As I grew up, the one part of my external identity that felt true, the one part of me that others could see and that I could live, was my sense of myself as a poet.

Do you have a writing routine? A favorite time or place to write? 

My favorite time and place to write are still in bed, first thing in the morning, but once I started having children, I realized that if I insisted on any special conditions for writing I would never write. Since then, I write when I can, including (don't try this at home) while driving, on Peter Pan buses and New York subways, while walking, and even sometimes in the dark while watching a movie.

Where do your poems most often come from—an image, a sound, a phrase, an idea?

I have been writing since I was six, and so my poems have come from all kinds of places. I think the origin that most often leads to poems worth working on is when I experience a strong feeling that is associated with a tone or a rhythm, but I also really like working on projects that aren't dependent on moments of inspiration alone. For example, I'm currently writing a series of poems in which I observe, talk with, and try to console a rather down-hearted character named “America,” and another, very different series of poems written in the voice of the Shekhinah, the immanent, female-associated aspect of God in Jewish mystical tradition that fuse language from the Biblical prophet Isaiah with language from Cosmo magazine.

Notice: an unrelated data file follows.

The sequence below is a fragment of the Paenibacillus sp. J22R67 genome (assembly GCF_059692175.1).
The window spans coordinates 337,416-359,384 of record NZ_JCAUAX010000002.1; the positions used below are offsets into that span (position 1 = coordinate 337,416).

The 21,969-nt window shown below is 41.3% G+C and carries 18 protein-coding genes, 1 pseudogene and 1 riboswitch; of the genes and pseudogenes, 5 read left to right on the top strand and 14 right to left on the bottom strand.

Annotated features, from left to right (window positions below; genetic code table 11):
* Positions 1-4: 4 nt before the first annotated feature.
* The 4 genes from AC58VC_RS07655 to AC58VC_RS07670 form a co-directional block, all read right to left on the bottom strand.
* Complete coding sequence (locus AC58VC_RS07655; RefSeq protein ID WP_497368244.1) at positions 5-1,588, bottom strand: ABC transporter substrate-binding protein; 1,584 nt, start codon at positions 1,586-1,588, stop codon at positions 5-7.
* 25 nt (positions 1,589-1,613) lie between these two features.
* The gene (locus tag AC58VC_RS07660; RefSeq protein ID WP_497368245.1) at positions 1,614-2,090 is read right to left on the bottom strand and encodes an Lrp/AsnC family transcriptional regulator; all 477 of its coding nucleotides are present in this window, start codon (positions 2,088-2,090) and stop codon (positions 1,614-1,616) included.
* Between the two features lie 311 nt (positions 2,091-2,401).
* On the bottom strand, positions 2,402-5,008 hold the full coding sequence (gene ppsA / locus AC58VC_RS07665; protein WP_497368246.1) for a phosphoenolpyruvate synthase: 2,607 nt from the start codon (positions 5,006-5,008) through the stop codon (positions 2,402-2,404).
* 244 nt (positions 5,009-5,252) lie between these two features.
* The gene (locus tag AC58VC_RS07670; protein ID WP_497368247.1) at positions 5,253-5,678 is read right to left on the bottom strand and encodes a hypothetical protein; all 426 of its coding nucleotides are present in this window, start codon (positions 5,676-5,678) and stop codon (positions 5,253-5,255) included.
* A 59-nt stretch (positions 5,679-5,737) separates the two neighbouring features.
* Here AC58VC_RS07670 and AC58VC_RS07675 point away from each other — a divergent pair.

Which writers (living or dead) do you feel have influenced you the most?

Well, the writers I most wish would influence me have long been Emily Dickinson – I've studied and written a lot about her –, Cesar Vallejo, Pablo Neruda, W.H. Auden and Tomas Transtromer. Each of them exemplify aspects of poetry that I aspire to; each reminds me what great poetry is, and can be.

What's the significance of the title? Are there over-arching themes? Did you have a process and was it a project book?